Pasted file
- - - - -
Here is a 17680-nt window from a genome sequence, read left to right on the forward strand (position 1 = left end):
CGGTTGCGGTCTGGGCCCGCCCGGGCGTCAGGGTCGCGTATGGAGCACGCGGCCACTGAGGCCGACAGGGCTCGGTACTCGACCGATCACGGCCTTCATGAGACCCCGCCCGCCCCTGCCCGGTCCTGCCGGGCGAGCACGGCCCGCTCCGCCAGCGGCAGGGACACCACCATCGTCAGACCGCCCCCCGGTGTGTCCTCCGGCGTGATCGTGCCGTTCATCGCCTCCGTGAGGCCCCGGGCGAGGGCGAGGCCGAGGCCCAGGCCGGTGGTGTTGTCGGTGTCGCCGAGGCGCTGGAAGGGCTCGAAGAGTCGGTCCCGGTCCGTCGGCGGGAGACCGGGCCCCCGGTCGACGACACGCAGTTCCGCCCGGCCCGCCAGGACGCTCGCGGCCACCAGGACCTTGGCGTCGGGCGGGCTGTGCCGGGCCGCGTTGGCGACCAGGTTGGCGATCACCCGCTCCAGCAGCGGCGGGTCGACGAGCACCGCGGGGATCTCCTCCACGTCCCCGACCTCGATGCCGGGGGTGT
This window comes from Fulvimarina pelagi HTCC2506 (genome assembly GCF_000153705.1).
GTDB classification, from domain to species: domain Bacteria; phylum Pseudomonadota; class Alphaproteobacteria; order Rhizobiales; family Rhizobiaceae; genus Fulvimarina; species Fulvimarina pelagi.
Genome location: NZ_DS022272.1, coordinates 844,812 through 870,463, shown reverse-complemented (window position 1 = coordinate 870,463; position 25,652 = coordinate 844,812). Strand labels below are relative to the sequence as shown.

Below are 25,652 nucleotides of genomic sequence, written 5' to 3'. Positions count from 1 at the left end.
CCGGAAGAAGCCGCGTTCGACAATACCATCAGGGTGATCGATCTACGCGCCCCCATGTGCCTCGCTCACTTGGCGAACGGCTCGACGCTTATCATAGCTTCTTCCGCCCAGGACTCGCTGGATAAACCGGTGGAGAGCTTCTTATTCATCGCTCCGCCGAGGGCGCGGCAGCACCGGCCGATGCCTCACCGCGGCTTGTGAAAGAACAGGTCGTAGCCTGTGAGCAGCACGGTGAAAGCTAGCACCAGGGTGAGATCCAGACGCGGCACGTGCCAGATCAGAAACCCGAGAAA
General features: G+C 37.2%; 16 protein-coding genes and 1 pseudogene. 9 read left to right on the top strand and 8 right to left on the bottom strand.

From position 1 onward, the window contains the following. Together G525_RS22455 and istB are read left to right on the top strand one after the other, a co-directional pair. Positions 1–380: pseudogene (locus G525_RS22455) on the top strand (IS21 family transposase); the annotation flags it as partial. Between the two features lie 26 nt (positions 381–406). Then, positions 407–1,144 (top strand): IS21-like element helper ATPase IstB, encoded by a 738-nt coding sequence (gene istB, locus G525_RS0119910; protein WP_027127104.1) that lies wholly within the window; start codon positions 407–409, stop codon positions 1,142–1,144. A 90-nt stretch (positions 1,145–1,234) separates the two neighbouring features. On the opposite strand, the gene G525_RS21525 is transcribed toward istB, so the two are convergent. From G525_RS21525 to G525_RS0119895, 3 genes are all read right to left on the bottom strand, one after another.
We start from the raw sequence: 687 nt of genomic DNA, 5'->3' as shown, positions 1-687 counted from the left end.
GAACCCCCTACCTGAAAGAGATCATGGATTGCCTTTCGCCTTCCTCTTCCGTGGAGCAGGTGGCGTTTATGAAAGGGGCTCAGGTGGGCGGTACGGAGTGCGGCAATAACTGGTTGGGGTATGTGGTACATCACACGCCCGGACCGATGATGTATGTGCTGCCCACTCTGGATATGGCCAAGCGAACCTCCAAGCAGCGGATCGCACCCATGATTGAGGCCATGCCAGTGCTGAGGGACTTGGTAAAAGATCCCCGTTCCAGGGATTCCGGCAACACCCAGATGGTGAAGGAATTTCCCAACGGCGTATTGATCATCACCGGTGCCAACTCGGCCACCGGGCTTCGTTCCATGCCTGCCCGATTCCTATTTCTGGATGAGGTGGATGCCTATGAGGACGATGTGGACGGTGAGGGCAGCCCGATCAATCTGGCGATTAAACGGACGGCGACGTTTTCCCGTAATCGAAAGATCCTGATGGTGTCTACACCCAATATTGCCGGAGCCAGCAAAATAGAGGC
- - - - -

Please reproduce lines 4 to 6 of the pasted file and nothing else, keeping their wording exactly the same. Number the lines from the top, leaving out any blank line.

GTDB classification, from domain to species: domain Bacteria; phylum Pseudomonadota; class Alphaproteobacteria; order Rhizobiales; family Rhizobiaceae; genus Fulvimarina; species Fulvimarina pelagi.
Genome location: NZ_DS022272.1, coordinates 844,812 through 870,463, shown reverse-complemented (window position 1 = coordinate 870,463; position 25,652 = coordinate 844,812). Strand labels below are relative to the sequence as shown.

Below are 25,652 nucleotides of genomic sequence, written 5' to 3'. Positions count from 1 at the left end.